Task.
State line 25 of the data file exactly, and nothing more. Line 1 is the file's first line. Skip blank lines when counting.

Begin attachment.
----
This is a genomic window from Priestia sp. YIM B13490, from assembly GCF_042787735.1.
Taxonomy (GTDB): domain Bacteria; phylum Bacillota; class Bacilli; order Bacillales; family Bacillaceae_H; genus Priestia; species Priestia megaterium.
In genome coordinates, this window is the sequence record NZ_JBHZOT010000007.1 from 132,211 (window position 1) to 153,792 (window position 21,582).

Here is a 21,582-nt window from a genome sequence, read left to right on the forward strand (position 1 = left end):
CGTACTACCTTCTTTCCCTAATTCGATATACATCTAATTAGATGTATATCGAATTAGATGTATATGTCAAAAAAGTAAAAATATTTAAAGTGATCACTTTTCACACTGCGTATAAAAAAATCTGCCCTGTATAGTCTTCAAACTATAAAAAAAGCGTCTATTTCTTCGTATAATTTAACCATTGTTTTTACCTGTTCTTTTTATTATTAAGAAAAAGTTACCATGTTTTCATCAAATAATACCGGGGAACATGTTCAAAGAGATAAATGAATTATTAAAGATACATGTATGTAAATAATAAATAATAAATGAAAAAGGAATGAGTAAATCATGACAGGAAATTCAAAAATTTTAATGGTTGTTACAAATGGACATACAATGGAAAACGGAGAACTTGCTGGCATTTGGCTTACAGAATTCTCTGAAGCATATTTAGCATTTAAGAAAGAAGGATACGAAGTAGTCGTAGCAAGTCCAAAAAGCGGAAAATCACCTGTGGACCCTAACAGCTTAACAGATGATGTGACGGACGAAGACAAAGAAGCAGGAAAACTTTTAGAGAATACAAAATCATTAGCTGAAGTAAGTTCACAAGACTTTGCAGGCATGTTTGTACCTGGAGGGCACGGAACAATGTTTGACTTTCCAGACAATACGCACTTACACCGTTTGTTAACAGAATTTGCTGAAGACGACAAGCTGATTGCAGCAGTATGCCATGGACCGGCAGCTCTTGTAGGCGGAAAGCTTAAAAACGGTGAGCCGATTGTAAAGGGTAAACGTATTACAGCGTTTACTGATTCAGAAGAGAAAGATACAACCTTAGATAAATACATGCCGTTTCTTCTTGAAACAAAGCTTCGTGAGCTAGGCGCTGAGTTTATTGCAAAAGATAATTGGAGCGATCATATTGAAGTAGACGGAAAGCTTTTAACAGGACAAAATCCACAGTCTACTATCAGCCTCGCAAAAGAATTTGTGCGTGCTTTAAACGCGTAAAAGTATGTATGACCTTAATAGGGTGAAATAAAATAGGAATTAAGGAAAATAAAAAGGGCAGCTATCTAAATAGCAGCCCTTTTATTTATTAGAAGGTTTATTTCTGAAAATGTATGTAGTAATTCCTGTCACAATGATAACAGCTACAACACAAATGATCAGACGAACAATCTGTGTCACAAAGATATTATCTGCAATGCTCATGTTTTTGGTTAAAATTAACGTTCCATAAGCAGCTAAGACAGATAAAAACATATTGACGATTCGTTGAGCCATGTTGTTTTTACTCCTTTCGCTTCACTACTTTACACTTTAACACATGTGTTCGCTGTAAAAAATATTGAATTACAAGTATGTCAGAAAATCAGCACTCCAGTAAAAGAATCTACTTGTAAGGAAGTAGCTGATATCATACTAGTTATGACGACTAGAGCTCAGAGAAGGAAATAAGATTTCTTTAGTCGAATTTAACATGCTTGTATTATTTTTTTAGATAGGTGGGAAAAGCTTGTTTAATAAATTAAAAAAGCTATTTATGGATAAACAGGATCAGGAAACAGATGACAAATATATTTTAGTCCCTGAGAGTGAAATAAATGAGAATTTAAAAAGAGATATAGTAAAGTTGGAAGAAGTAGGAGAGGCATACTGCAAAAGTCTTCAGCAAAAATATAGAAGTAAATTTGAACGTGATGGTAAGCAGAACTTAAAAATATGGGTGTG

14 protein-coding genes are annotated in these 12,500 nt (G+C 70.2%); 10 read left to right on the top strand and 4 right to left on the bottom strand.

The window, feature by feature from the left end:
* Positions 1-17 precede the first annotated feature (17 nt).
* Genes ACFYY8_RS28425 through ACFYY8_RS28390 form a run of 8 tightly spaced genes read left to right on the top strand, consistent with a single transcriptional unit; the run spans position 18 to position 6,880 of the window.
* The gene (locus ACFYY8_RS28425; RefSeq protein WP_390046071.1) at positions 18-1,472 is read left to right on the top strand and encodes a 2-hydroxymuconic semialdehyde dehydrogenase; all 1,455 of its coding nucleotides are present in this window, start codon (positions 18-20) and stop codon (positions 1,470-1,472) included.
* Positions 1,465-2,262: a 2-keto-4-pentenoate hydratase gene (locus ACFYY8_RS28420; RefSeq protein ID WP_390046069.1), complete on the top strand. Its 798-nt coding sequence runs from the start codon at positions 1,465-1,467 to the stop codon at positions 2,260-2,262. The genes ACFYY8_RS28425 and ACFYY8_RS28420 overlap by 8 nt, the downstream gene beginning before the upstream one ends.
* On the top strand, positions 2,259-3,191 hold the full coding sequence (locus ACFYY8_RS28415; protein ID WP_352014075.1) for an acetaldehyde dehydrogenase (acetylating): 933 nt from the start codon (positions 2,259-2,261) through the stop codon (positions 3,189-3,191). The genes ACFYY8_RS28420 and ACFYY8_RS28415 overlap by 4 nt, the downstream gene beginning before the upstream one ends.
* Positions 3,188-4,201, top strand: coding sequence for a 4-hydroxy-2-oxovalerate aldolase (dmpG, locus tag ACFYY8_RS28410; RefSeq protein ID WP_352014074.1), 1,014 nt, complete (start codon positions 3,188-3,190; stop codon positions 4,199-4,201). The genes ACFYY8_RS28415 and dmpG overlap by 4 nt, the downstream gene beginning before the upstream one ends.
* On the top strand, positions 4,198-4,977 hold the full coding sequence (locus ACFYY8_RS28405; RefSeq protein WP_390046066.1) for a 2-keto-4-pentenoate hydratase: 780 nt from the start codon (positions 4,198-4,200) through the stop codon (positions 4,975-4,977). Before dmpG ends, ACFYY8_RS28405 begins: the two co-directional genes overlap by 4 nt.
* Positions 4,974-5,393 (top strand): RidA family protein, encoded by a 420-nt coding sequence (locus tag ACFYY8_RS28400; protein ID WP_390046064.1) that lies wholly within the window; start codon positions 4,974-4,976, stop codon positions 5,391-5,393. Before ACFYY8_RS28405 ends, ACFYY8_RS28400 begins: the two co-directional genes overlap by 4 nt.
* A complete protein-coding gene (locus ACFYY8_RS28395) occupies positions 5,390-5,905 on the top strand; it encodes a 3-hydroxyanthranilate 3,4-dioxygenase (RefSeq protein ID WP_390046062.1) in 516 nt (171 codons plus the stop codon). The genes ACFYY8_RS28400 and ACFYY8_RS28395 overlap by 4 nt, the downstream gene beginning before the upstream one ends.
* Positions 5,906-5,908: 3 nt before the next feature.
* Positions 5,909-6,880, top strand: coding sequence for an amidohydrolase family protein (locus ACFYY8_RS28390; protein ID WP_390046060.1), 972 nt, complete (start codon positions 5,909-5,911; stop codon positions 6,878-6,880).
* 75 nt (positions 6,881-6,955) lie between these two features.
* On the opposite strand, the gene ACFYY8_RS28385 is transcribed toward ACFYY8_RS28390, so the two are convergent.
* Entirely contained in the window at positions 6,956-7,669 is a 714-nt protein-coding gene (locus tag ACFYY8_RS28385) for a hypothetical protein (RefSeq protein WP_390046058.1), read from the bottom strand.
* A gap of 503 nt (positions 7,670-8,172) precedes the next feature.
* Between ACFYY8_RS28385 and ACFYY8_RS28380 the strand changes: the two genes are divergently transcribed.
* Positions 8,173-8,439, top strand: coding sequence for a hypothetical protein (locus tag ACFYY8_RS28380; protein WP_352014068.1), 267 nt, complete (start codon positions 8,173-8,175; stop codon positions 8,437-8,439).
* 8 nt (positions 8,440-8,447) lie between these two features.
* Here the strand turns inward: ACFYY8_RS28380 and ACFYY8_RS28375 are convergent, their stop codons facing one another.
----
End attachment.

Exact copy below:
* 8 nt (positions 8,440-8,447) lie between these two features.